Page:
Robin McAlpine: Scotland's children are worth it – don't sell them short

CommonSpace columnist and Common Weal director Robin McAlpine on why the possibility of a second independence referendum means we can’t stay quiet when it comes to issues of policy

SO now Scotland – and the independence movement – is on alert for a second independence referendum.

The constantly changing messages about when it’s likely to be or what is likely to trigger it mean it's hard to know how long we're all going to stay on alert. But the signs now suggest that one way or another we're going to plunge in before the end of 2019.

While in this limbo, time passes, government whirrs and people's lives are changed. As independence supporters, what do we do? Many have suggested that we should take a 'lie back and think of Scotland' approach, clamping our mouths shut, never mind how substantial our concerns about individual pieces of policy.

If there is bad policy which will make their lives worse (or misses making them better), telling them they are collateral damage is hardly a principled position.

I have some sympathy with this, in as far as until we finally get a confirmed date for a referendum independence supporters need the Scottish Government to remain as popular as possible.

But others would argue that we have a responsibility to treat domestic policy honestly and seriously at all times. In the end, this argument goes, these decisions change people's lives for the better or for the worse. If there is bad policy which will make their lives worse (or misses making them better), telling them they are collateral damage is hardly a principled position.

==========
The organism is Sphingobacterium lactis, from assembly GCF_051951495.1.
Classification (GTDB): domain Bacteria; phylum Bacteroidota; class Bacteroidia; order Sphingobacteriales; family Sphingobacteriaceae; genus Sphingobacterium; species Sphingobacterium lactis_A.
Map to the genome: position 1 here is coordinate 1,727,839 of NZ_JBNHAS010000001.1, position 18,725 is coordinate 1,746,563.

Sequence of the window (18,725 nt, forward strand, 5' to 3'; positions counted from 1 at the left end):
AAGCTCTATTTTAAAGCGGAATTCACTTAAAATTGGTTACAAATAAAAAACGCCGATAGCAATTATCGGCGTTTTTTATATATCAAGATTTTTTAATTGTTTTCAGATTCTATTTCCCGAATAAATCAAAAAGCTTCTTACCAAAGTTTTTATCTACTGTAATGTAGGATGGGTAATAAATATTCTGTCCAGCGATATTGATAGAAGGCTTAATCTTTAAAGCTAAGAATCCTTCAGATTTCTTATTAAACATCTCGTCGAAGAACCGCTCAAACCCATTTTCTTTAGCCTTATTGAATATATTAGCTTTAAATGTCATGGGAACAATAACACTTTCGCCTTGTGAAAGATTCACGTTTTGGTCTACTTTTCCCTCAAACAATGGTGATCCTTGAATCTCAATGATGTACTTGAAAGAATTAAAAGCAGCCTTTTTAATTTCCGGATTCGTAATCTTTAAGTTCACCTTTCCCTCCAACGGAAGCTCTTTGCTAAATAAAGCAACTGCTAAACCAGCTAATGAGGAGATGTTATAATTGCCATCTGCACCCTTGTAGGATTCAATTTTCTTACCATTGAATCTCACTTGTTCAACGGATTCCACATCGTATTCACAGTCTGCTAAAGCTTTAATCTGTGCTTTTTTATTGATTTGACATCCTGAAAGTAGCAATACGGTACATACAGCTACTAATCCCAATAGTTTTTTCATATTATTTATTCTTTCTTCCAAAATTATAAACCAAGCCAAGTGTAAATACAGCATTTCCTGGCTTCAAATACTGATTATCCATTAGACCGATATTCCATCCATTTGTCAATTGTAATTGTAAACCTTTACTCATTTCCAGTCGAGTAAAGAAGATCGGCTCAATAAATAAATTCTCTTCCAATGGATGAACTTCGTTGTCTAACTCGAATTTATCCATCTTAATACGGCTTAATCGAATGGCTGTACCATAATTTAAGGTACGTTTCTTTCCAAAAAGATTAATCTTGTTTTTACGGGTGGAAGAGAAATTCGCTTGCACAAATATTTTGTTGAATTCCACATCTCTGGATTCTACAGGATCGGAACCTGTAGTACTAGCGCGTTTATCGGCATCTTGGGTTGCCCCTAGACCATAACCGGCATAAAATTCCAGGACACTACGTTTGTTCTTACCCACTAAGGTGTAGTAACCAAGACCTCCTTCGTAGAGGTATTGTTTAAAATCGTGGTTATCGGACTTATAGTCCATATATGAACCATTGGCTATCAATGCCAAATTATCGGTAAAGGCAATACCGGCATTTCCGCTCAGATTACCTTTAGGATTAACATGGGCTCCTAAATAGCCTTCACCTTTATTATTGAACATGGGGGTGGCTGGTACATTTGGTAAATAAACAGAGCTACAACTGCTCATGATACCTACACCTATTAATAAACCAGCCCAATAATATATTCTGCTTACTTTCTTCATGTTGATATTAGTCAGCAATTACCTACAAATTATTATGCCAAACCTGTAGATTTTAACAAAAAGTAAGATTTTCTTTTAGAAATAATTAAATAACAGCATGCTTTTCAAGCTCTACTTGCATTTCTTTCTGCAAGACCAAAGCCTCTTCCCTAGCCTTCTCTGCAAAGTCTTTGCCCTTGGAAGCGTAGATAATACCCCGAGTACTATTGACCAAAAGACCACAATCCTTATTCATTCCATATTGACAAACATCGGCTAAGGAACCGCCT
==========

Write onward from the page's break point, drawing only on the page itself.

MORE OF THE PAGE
I've been wrestling this question all week. I've written a couple of articles recently which have been critical of the SNP and the Scottish Government. I swore to myself that I'd pick a topic this week on which I could be unreservedly positive.

Every time I think about writing something smiley and happy, my mind keeps turning back to Nicola Sturgeon's announcement that there is to be a revolution in early years education in Scotland,

It's just that every time I think about writing something smiley and happy, my mind keeps turning back to Nicola Sturgeon's announcement that there is to be a revolution in early years education in Scotland, and its shaping up to be exactly the wrong kind of revolution.

The proposal is for something like 'childcare accounts' in which 'the money will follow the child' and local authorities will be required to pay for whatever eligible childcare the individual chooses, private sector or otherwise.

So let's call that what it is – it's a voucher system, a pet Tory scheme for marketising public provision. And in this context, let's be clear what marketisation means – it means effective privatisation of early years education. Yes, local authorities will still provide a proportion of nursery provision, but they will have to fight for 'customers' in an open market with private providers.

“Yup, it's privatisation” was the response, “and there is a lot of internal opposition to this”.

When New Labour did this in the NHS, the SNP described it as 'creeping privatisation'. So what's different here – except this is not 'creeping' but a single 'big bang'?

And if you think I'm being over the top here, I immediately spoke to a senior SNP figure who was round the table when these discussions were going on. “Yup, it's privatisation” was the response, “and there is a lot of internal opposition to this”.

So what's my problem with this? Is this just the usual complaints of a never-satisfied leftie? I'd argue that there is very substantial reason to be concerned for anyone who isn't an ideological free-market obsessive.